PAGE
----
Virginia marks historic Brown v. Board of Education ruling

Posted at 10:45 AM, May 18, 2024

RICHMOND, Va. -- Friday marked 70 years since the landmark Brown v. Board of Education decision by the U.S. Supreme and a museum dedicated to telling part of the story of that case is commemorating the anniversary this weekend.

The Brown decision was made up of five lawsuits, including one that originated in Prince Edward County, Virginia when, in 1951, students at Robert Russa Moton High School staged a walkout in protest of poor conditions and overcrowding at the Black school. The walkout was led by 16-year-old Barbara Rose Johns.

The walkout eventually turned into a lawsuit, Davis v. County School Board, and became a part of the large Brown lawsuit.

The school eventually became the Moton Museum.

"Part of that significance is that you're talking for years before Rosa Parks in the Montgomery Bus Boycott, right? You're talking Martin Luther King, Jr. is still in a college classroom at that point in time," said museum Executive Director Cainan Townsend. "And so, the students really didn't have a lot of examples to draw from, right? They were, kind of, trailblazers in a way before kind of the contemporary civil rights movement as we identify it kind of really would begin."

Townsend said about 10 years ago when he was an intern at the museum, he discovered some of his relatives took part in the walkout.

"I see three names on the list: John Townsend, Mildred Townsend, and Arlene Townsend. Then I was like, 'Huh, that's a very familiar name.' Especially Mildred, who I knew before she passed. The other two had passed before I was born. But, after consulting with the family tree, I realized that, yes, those were my two great aunts, Mildred and Arlene, along with my great-grandfather, John Townsend, which was just very surreal to find out, I had no idea."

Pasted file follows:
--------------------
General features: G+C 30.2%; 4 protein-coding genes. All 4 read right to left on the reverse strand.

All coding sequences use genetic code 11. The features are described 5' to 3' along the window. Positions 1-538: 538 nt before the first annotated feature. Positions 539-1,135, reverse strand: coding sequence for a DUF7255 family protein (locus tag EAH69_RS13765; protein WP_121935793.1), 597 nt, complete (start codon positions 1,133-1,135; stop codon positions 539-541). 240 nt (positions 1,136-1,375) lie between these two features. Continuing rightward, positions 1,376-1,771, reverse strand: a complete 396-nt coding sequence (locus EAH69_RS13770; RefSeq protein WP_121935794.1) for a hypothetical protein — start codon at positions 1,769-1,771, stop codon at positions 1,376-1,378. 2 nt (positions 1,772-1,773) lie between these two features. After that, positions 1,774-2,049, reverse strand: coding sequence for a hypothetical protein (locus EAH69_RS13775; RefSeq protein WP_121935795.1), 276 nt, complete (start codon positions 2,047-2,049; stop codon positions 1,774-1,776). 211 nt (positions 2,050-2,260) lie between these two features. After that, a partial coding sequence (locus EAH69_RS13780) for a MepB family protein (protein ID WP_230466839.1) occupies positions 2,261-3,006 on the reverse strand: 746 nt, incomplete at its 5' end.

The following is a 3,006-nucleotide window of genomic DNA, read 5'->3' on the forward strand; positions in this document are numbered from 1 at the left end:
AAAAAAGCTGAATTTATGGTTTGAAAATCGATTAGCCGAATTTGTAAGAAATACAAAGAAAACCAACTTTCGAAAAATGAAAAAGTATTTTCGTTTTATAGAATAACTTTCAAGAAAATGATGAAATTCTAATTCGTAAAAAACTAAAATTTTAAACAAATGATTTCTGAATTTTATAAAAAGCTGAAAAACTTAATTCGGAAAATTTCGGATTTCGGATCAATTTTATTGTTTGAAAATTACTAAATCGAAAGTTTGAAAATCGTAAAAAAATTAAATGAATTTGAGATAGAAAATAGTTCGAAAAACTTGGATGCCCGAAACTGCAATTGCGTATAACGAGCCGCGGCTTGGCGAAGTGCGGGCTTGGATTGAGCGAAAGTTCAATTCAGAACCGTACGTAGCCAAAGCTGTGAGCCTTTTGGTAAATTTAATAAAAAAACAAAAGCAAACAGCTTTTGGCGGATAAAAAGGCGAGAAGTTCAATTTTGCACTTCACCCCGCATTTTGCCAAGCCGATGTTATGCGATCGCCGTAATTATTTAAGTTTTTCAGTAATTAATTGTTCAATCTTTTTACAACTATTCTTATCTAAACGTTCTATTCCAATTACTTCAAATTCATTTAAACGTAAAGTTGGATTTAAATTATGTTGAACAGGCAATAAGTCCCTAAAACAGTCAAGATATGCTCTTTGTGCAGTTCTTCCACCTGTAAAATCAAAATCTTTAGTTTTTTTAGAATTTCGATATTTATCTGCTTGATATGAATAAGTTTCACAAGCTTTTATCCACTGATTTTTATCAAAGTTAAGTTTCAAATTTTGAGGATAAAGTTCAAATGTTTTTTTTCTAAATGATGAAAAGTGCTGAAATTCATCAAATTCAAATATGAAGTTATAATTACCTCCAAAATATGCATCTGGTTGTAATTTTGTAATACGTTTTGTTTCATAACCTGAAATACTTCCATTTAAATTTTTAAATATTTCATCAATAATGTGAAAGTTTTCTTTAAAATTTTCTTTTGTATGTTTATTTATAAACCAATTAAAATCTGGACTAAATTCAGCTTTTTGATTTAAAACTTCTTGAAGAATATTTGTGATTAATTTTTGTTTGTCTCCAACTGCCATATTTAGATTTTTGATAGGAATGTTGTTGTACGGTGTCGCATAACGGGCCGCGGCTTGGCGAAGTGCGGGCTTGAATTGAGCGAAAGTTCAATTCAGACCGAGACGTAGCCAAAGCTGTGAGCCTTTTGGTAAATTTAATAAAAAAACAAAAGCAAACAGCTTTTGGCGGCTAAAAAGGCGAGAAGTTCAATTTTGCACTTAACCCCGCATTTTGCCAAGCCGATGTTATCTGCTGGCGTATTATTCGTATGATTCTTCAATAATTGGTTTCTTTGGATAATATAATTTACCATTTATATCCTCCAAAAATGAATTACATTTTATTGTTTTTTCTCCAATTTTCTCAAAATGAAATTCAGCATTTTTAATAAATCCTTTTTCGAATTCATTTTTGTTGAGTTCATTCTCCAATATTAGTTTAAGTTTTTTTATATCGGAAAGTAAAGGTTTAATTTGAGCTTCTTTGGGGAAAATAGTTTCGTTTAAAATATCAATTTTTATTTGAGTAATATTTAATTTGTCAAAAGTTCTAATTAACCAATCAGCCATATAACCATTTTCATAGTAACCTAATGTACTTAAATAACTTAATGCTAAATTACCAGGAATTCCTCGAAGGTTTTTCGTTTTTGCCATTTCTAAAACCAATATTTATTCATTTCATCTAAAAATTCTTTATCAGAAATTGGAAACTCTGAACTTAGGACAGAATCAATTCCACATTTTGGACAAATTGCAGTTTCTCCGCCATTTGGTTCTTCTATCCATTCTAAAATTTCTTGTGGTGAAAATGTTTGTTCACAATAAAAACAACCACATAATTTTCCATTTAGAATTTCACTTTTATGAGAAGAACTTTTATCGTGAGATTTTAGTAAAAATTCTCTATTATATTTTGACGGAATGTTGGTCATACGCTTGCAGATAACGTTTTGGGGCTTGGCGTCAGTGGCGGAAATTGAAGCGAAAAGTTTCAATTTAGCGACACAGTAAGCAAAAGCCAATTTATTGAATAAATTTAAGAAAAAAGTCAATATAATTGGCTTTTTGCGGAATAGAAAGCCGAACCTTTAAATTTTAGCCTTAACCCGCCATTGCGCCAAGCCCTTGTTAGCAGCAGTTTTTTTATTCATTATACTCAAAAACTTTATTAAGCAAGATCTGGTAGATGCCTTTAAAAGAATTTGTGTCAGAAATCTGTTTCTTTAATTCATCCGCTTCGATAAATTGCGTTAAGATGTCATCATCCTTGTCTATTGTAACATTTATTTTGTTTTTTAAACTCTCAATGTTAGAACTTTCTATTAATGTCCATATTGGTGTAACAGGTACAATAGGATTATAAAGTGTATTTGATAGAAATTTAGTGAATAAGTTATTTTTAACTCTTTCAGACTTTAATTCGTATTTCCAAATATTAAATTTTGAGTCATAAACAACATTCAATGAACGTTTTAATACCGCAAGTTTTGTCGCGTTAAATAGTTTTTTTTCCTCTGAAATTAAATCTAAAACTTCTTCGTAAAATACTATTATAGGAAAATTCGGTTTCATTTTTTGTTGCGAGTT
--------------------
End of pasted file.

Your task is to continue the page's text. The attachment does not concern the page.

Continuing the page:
Looking back on 70 years since the ruling, Townsend said it feels like it happened yesterday and long ago at the same time.

"There are certain kinds of aspects of the Brown decision that I think, when we look back on it, we asked ourselves if we ever fully achieved them we might say, 'We still got some work to do.' But, that's okay. Because, you know, those students in those communities back during that time period, you know, had very low reason to believe that Brown would be successful based on previous court precedent and they defied all the odds and were successful. So, that kind of gives me hope for the future," Townsend said.

Townsend said the museum will have longer hours this weekend as they commemorate not only Brown but also the 60th anniversary of the Griffin v. Prince Edward County decision.

He said after Brown, Virginia became home to a movement known as "Massive Resistance" where policies were enacted to oppose school desegregation. Townsend said in Prince Edward County, that led to the public schools being closed in 1959 and remaining closed for five years as funding was directed to private, segregated schools.

To mark both anniversaries, Townsend said Moton is partnering with Longwood University during graduation ceremonies on Sunday to present honorary juris doctor (J.D.) degrees to students involved in the 1951 walkout and Davis lawsuit, students impacted by the Prince Edward school closures, and people denied admission or discouraged from applying to Longwood based on race.

"Because it really was the individuals in these categories in particular who really are the reason that we can have funded public schools today -- in a lot of ways, a lot of varieties. And so, you know, we want to demonstrate our gratitude and really help a lot of these folks smell the flowers, because often we name things posthumously and things of that nature, which obviously has its place, too," said Townsend. "But, how great is it that we have so many of these individuals who will be present and able to receive those honorary juris doctorates here among us."

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